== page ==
Flute players spend hours a day in a practice room listening to themselves in a confined space. And, it’s difficult to know what you sound like to outside ears. Is your sound projecting? Are you making enough of a diminuendo? One way to assess your playing from an outside perspective is to use a recording device. In today’s tech era, there’s no reason not to record yourself. Phones, tablets, and computers all come with microphones, and some can pick up instruments quite well.
Let’s dive in. If you’re not recording your practice session, here are 3 reasons why you should start today.
1. Unbiased Feedback
A recording device provides unbiased feedback. We often think that we sound one way, according to our own ears. We may think that we’re making a really nice diminuendo or that our double-tonguing is clear and even, but a recording device can reveal that our diminuendo is going flat or that our double-tonguing syllables are uneven. The recording device will highlight any deficiencies in our playing.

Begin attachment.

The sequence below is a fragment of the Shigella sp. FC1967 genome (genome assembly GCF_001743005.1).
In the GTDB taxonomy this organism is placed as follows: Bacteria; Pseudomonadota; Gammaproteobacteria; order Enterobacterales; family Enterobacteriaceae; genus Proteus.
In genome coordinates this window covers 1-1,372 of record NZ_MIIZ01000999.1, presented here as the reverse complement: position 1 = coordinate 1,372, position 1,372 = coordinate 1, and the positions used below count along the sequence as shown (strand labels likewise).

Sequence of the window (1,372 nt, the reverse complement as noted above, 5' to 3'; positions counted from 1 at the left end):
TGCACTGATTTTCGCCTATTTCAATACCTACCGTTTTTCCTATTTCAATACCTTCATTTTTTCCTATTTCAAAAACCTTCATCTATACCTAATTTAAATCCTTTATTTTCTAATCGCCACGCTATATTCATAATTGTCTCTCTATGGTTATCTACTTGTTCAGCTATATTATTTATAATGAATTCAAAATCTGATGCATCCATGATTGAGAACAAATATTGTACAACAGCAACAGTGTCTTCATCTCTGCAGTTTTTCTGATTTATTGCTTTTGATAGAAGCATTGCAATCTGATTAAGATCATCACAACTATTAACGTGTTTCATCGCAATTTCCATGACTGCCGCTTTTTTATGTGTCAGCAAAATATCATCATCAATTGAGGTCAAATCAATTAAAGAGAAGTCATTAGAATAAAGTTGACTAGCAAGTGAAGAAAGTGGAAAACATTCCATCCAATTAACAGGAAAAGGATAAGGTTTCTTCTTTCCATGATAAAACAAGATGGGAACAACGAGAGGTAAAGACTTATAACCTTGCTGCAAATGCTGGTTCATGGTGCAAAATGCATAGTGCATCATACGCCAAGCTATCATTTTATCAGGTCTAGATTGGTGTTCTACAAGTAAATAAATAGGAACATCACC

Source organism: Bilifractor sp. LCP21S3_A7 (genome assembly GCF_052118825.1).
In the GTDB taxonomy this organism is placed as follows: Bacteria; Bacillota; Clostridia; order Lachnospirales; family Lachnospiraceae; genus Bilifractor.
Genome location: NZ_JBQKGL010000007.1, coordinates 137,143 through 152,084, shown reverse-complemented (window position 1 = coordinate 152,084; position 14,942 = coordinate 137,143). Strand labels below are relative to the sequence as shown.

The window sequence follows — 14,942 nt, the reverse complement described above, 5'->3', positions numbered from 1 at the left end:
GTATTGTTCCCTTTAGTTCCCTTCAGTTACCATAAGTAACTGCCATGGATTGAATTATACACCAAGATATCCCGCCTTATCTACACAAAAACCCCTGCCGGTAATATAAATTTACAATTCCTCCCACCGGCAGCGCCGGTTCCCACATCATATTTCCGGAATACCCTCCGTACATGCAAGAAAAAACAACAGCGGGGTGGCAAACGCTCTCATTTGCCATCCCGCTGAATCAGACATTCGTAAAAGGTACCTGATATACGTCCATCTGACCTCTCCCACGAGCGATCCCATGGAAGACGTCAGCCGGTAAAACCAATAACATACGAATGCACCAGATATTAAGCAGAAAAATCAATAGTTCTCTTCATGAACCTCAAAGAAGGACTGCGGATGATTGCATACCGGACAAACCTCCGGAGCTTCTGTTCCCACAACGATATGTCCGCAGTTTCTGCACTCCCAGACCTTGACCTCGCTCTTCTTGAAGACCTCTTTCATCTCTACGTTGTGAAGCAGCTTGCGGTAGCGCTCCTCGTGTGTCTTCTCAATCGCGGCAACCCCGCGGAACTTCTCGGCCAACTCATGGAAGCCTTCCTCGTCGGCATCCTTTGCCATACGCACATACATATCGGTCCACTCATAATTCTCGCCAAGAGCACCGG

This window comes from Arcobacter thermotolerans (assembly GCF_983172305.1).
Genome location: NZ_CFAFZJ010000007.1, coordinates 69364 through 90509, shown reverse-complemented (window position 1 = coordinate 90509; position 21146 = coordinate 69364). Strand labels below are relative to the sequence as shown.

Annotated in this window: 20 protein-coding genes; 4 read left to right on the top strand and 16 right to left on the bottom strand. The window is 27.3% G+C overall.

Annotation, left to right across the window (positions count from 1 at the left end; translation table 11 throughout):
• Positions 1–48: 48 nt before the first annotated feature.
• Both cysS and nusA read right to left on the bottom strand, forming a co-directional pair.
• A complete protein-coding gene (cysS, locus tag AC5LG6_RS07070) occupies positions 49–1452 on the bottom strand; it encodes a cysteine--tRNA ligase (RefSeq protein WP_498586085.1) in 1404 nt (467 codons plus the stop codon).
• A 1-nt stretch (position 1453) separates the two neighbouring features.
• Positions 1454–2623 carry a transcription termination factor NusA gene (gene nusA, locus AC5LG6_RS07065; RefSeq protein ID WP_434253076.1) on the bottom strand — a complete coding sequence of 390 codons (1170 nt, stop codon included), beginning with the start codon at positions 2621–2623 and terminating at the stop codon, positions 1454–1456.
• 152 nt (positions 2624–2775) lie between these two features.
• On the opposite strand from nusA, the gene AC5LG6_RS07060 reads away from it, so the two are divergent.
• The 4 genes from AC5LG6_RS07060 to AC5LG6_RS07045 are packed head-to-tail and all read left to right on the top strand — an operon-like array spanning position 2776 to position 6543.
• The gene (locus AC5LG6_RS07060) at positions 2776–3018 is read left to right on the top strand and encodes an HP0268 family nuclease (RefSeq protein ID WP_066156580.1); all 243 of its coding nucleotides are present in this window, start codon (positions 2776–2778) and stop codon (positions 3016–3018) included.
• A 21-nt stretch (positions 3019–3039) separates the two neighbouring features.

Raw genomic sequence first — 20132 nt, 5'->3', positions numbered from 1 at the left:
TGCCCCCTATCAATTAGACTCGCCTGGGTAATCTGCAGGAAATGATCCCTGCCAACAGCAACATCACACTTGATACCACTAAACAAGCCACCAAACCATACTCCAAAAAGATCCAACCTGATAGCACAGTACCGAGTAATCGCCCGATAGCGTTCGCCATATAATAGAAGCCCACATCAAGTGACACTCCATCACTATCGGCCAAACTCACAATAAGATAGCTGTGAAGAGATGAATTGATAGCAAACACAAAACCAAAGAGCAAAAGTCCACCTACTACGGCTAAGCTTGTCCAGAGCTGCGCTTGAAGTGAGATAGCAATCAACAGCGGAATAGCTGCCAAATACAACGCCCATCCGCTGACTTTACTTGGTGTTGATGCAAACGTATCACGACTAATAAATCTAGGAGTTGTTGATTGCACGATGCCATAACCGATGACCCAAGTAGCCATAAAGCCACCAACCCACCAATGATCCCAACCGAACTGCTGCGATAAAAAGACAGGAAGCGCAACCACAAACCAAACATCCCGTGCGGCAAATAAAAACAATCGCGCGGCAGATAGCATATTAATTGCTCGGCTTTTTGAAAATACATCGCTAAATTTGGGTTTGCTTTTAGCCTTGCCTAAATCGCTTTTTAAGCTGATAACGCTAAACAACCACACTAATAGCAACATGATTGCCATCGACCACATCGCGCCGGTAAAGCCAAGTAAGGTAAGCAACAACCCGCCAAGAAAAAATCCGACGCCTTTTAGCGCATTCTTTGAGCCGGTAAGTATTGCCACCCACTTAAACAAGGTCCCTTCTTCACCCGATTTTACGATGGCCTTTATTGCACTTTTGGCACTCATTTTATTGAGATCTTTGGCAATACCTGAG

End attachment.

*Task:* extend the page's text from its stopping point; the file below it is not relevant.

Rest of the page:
2. Real-World Performance Situation Simulation
For some reason, when we hit that record button, our body elicits the same fight or flight response as in a real live performance. If you’re preparing for auditions or a recital, recording, especially with video, can provide a way to practice dealing with performance nerves.
3. Growth Tracking
If you’re struggling with a musical concept in your flute repertoire or want to get a baseline of where you’re at with a piece, a recording can help track progress. You can set daily or weekly recording goals. Or, if you’re feeling particularly bold, you can start the #100daysofpractice challenge created by violinist Hillary Hahn.
Let today be the day you take your flute playing to the next level, and start using a recording device. No matter where you are on your flute journey, recording practice sessions will make you a better player.